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Discussion Starter #1
I'm thinking i read somewhere, a long time ago, you can use sand paper to sand vinyl, safely,
if you use certain grades of sand paper,
anyone know for sure? any information please?
i have a vinyl kit, that has some molding bumps, i guess you would call them,
that i would like to remove.the vinyl has a smooth surface, (slick) .thanks in advance.:confused:
 

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Yes but use fairly fine wet and dry paper. You don't want to scrape it up. You can also shave off large raised bumps. You may also try freezing the part, and then working very quickly to sand an area. I had a kit once with some flaws on the surface that I filled with a layer of thin CA glue that I could then sand down with fine paper.
 

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Discussion Starter #3
Yes but use fairly fine wet and dry paper. You don't want to scrape it up. You can also shave off large raised bumps. You may also try freezing the part, and then working very quickly to sand an area. I had a kit once with some flaws on the surface that I filled with a layer of thin CA glue that I could then sand down with fine paper.
how do you shave them off? with what tool ?
 

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Anytime you do shaving or cutting on a vinyl kit, the work will go far more smoothly and safely if you warm the plastic. Hot tap water does this fine; a tool I keep near my workbench but which you don't hear much about is a hairdryer. It's also handy to speed up the drying of acrylic paints.
 

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I prefer the hair dryer over warm water. It's handier and quicker, and way less sloppy.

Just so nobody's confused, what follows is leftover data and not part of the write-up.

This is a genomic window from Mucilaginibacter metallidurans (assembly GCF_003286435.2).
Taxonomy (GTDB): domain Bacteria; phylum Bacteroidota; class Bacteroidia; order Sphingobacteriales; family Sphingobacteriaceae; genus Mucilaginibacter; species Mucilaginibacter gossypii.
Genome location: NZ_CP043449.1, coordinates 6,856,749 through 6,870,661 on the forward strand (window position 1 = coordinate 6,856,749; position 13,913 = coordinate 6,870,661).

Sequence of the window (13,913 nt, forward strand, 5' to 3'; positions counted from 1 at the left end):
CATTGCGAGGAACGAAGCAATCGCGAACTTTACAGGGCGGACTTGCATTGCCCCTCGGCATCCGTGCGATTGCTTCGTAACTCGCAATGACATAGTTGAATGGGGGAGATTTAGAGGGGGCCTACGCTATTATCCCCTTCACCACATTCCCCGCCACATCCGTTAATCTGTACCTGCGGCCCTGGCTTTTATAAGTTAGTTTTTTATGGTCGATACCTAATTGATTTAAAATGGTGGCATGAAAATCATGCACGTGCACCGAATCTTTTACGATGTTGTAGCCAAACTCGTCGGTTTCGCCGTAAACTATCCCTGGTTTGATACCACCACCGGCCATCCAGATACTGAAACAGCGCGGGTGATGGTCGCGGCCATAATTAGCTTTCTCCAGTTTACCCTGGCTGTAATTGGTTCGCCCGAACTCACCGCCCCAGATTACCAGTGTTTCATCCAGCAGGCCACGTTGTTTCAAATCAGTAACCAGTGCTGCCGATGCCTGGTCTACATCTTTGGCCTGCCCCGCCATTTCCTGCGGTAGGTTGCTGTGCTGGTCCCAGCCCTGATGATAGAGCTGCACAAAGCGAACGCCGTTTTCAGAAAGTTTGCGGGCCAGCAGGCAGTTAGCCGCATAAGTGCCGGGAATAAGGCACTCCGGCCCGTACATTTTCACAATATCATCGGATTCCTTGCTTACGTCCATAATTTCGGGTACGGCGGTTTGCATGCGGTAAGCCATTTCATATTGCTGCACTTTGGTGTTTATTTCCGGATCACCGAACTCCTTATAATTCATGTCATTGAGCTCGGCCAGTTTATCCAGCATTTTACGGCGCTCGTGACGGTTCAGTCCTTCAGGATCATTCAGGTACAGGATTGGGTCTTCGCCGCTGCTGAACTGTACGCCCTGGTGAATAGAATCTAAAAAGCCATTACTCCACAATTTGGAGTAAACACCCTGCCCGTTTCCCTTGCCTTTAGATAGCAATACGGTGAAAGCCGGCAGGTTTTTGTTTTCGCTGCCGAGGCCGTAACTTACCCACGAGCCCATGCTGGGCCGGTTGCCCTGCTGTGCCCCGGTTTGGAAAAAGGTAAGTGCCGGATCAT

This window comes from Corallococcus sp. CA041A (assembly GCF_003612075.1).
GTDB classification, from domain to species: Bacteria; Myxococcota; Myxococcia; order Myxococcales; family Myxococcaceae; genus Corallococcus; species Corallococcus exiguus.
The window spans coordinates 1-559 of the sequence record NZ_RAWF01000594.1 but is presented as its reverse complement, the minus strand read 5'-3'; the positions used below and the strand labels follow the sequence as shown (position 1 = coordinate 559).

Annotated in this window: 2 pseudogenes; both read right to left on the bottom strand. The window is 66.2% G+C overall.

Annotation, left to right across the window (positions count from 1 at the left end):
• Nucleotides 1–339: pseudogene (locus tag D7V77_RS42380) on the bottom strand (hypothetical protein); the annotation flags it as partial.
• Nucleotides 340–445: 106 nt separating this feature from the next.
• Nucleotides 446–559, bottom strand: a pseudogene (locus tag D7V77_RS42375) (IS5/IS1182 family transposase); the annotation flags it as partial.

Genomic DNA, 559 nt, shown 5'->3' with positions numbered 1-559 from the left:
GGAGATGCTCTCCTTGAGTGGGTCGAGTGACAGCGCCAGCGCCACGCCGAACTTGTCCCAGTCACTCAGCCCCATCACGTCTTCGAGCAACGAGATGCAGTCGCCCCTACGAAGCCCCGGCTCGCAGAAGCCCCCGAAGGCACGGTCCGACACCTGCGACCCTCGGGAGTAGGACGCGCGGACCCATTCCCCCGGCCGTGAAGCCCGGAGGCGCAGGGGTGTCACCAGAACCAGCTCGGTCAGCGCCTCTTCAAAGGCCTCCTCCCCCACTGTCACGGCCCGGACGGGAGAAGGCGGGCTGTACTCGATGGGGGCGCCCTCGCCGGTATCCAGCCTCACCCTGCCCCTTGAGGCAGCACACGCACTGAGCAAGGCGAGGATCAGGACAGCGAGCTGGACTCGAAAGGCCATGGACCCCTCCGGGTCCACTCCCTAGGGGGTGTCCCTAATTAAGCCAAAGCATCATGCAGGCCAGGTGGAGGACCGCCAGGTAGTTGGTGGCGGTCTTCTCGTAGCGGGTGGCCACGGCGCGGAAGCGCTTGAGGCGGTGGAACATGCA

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I agree, John. However, the hot water option may be preferable to those of us who are fortunate to count ourselves among the alopecians and therefore are not encumbered by the need for such contrivances as hair dryers. However, the things are useful for modeling.
 

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On this same topic....I'm working on a horizon dinosaur kit with pretty awful seams.

What's a good putty to use on vinyl? I like tamiya putty for my styrene kits, but is there something better for vinyl?
 

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Epoxy putty works great with vinyl.Cut as much excess putty while it's still soft.When it dries up it's hard enough to sand.If you have a moto tool with a drum sander,great,then finally finish sanding by hand.In very small seams,thick or thin Cyanoacrylic glue (Super Glue) might be sufficient to cover it up.This method might demand using Super Glue a in one layer at a time fashion,then let dry.Possibly a few layers might be needed to fill the seam.Then sand it when the final layer of glue is dry.:hat:
 
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